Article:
In 2004, the German
Government reported for the first time on the progress of the GSDS and the
statistical status and development of the 21 targets and 38 indicators, which
were designed to make SD quantifiable.
In October 2008,
February 2012, and January 2017 further Progress Reports were adopted by the
Cabinet. All of them confirmed that SD remains a guiding principle for the
concrete political activities of the federal government. The reports explain
the governmental organisation in SD politics in detail and strengthen the
management of SD in German policy making. The sustainability management concept
of the strategy comprises the following elements:
* principles for sustainable development.
The principles for sustainable development summarise the guiding principles of
* Indicators and goals. 63 indicators with
- in most cases - quantified targets in 38 areas.
* Monitoring. Every four years a Progress
Report presents in detail the status of SD in Germany. The Progress Reports are
complemented by an indicator report, independently prepared by the Federal
Statistical Office every two years.
To improve SD
management, the State Secretaries’ Committee has gradually been strengthened
over the past years.
In further developing
the GSDS, the 2008 report covered four key-topics (climate/energy, resources,
demographic change/social opportunities, international food-crises) whereas the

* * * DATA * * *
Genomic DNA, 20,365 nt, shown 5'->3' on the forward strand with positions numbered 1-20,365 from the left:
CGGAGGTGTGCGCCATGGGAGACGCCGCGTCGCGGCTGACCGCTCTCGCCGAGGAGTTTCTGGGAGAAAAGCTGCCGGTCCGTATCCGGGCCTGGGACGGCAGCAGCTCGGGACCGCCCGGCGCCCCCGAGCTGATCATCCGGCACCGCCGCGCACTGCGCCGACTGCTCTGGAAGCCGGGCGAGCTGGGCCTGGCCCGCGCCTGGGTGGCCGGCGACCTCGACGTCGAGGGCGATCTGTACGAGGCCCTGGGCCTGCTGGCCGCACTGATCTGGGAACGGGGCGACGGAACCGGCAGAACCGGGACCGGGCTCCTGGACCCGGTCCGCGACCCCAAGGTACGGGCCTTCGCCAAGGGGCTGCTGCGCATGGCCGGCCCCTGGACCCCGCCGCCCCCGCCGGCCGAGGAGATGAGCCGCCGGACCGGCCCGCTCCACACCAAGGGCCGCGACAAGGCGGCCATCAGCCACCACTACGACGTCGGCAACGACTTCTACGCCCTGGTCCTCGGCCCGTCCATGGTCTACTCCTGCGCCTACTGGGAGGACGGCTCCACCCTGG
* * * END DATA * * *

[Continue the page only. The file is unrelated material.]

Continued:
2012 report focused on sustainable economic activity, climate and energy and
sustainable water policy. In addition to the key-topics, the reports assessed
the progress of the GSDS in a broad range of subjects. The 2012 Progress Report
was drafted in view of the UN-Conference on Sustainable Development in Rio de
Janeiro and aimed presenting the status quo of SD in Germany. First milestones
for the Progress Report 2012 as well as a first draft report were published in
September 2010 respectively June 2011 and discussed in a broad, internet-based
public consultation: The range of topics of the new GSDS is broader than before
– as it is structured along the 17 SDGs. For each SDGs, particular challenges
for Germany are highlighted.
In 2009 and again in
2013, the German Federal Government mandated Björn Stigson, the (former)
President of the World Business Council for SD, and a group of peers to conduct
a Peer Review of Germany's SD policies. The first Peer Review Report, organised
by the Council for Sustainable Development on behalf of the government, was
handed over to Chancellor Angela Merkel on November 23, 2009, the second Peer
Review Report on September 25, 2013. A third Peer review has been published and
handed over to the Chancellor in June 2018. The group of experts was this time
chaired by Helen Clark, former Administrator of UNDP.
In 2009, 2013 and 2018
international experts brought their experiences
to bear on the opportunities and challenges for Germany's SD policies in an
All three reports
acknowledged Germany´s potential key position to spearhead the transition to a
more sustainable development and came up with a set of clear recommendations
addressing politics, the parliament, the business community and civil society.
The German Council for Sustainable Development facilitated all three reviewing
This Country Profile has been last updated on: Monday, 08 April 2019
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